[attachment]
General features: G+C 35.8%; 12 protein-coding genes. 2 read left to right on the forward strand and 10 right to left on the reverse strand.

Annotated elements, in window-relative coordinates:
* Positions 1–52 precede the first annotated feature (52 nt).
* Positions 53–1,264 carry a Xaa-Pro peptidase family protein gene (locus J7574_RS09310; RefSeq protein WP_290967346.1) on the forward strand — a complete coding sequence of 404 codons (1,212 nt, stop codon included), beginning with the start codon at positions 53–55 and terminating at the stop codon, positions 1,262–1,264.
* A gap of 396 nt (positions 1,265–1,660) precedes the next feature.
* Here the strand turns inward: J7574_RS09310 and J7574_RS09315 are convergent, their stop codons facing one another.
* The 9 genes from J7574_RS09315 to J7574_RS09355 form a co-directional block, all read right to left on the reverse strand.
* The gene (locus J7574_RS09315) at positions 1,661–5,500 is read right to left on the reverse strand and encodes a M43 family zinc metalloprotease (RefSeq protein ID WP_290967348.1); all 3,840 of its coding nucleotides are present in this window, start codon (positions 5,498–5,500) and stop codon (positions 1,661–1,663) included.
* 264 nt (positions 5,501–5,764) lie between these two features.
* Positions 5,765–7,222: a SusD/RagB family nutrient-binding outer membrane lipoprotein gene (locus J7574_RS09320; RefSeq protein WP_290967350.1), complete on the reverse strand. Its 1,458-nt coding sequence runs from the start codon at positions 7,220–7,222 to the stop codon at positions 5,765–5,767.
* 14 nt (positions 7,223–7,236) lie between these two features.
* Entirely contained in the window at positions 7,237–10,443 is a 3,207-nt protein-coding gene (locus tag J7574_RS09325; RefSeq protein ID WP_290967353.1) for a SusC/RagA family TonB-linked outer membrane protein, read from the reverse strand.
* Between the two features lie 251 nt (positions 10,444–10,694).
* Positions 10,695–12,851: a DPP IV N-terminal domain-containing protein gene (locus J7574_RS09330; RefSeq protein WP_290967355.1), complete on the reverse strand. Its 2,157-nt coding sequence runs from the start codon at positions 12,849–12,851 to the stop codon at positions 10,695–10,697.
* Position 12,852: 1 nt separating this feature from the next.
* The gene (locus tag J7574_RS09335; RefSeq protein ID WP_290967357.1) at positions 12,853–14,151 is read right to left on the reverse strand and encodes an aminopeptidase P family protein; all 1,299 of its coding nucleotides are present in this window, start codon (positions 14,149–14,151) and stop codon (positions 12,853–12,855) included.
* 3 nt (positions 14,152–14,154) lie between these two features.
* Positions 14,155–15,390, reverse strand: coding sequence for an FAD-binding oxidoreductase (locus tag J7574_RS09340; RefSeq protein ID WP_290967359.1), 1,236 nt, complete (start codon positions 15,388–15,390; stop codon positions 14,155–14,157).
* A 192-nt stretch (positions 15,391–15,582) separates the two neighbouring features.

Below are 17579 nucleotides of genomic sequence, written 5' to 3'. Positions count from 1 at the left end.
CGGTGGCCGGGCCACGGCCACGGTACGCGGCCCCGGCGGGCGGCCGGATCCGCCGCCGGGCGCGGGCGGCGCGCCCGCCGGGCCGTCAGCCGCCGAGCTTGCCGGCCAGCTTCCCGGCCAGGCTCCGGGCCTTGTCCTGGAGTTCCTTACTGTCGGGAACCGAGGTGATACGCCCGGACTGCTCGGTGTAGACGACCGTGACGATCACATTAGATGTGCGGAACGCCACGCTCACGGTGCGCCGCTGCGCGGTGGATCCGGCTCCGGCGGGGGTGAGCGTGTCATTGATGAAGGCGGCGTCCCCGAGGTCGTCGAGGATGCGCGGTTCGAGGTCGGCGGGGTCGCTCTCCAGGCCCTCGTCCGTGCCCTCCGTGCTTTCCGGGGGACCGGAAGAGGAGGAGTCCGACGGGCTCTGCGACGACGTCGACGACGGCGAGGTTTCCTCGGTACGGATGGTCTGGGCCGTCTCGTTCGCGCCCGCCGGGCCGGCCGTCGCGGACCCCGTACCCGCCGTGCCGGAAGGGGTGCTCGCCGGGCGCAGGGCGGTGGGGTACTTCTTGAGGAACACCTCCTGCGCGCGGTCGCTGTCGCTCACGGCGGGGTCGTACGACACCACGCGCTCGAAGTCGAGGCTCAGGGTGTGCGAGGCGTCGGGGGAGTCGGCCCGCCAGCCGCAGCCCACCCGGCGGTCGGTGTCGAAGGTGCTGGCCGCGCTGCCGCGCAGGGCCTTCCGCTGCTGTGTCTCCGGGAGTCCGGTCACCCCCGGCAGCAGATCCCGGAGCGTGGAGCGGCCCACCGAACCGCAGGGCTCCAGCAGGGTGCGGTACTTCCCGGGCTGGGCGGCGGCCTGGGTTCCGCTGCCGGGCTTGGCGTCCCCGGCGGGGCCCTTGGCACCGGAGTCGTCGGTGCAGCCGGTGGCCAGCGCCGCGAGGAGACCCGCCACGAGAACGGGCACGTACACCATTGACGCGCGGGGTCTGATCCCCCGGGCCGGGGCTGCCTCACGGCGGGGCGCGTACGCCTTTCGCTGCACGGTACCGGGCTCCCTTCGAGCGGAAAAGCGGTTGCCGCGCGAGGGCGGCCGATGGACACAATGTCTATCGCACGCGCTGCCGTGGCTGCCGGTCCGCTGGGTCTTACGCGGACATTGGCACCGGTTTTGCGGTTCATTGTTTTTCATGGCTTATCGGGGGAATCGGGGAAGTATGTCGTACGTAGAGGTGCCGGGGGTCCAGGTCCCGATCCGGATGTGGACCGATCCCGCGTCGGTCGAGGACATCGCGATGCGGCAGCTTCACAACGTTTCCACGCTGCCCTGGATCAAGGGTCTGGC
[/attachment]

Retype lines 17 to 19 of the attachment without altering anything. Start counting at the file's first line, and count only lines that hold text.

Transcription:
* 3 nt (positions 14,152–14,154) lie between these two features.
* Positions 14,155–15,390, reverse strand: coding sequence for an FAD-binding oxidoreductase (locus tag J7574_RS09340; RefSeq protein ID WP_290967359.1), 1,236 nt, complete (start codon positions 15,388–15,390; stop codon positions 14,155–14,157).
* A 192-nt stretch (positions 15,391–15,582) separates the two neighbouring features.